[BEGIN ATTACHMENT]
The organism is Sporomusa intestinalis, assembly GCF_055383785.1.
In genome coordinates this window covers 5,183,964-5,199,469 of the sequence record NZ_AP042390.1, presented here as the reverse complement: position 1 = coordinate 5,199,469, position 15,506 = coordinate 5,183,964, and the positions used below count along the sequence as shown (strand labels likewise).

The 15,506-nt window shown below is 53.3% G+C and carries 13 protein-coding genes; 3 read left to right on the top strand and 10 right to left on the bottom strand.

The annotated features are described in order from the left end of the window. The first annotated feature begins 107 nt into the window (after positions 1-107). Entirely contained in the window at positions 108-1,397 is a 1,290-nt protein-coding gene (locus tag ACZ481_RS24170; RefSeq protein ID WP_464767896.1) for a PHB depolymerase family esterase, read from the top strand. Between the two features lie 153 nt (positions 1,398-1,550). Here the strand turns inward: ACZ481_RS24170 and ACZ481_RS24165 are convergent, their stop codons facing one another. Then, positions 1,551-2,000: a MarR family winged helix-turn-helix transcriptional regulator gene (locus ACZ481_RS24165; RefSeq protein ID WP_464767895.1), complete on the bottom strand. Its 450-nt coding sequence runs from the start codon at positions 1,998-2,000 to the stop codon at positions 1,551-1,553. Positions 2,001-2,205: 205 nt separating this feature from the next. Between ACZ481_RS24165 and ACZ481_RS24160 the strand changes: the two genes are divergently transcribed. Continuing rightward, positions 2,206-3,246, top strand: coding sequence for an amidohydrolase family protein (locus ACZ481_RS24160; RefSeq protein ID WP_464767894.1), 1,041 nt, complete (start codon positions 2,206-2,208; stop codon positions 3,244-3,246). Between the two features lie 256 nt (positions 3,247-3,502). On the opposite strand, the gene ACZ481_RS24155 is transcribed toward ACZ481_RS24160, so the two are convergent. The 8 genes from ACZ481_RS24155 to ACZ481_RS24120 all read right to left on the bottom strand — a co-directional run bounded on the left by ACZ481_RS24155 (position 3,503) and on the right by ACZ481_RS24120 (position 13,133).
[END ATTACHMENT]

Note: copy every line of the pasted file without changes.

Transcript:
The organism is Sporomusa intestinalis, assembly GCF_055383785.1.
In genome coordinates this window covers 5,183,964-5,199,469 of the sequence record NZ_AP042390.1, presented here as the reverse complement: position 1 = coordinate 5,199,469, position 15,506 = coordinate 5,183,964, and the positions used below count along the sequence as shown (strand labels likewise).

The 15,506-nt window shown below is 53.3% G+C and carries 13 protein-coding genes; 3 read left to right on the top strand and 10 right to left on the bottom strand.

The annotated features are described in order from the left end of the window. The first annotated feature begins 107 nt into the window (after positions 1-107). Entirely contained in the window at positions 108-1,397 is a 1,290-nt protein-coding gene (locus tag ACZ481_RS24170; RefSeq protein ID WP_464767896.1) for a PHB depolymerase family esterase, read from the top strand. Between the two features lie 153 nt (positions 1,398-1,550). Here the strand turns inward: ACZ481_RS24170 and ACZ481_RS24165 are convergent, their stop codons facing one another. Then, positions 1,551-2,000: a MarR family winged helix-turn-helix transcriptional regulator gene (locus ACZ481_RS24165; RefSeq protein ID WP_464767895.1), complete on the bottom strand. Its 450-nt coding sequence runs from the start codon at positions 1,998-2,000 to the stop codon at positions 1,551-1,553. Positions 2,001-2,205: 205 nt separating this feature from the next. Between ACZ481_RS24165 and ACZ481_RS24160 the strand changes: the two genes are divergently transcribed. Continuing rightward, positions 2,206-3,246, top strand: coding sequence for an amidohydrolase family protein (locus ACZ481_RS24160; RefSeq protein ID WP_464767894.1), 1,041 nt, complete (start codon positions 2,206-2,208; stop codon positions 3,244-3,246). Between the two features lie 256 nt (positions 3,247-3,502). On the opposite strand, the gene ACZ481_RS24155 is transcribed toward ACZ481_RS24160, so the two are convergent. The 8 genes from ACZ481_RS24155 to ACZ481_RS24120 all read right to left on the bottom strand — a co-directional run bounded on the left by ACZ481_RS24155 (position 3,503) and on the right by ACZ481_RS24120 (position 13,133).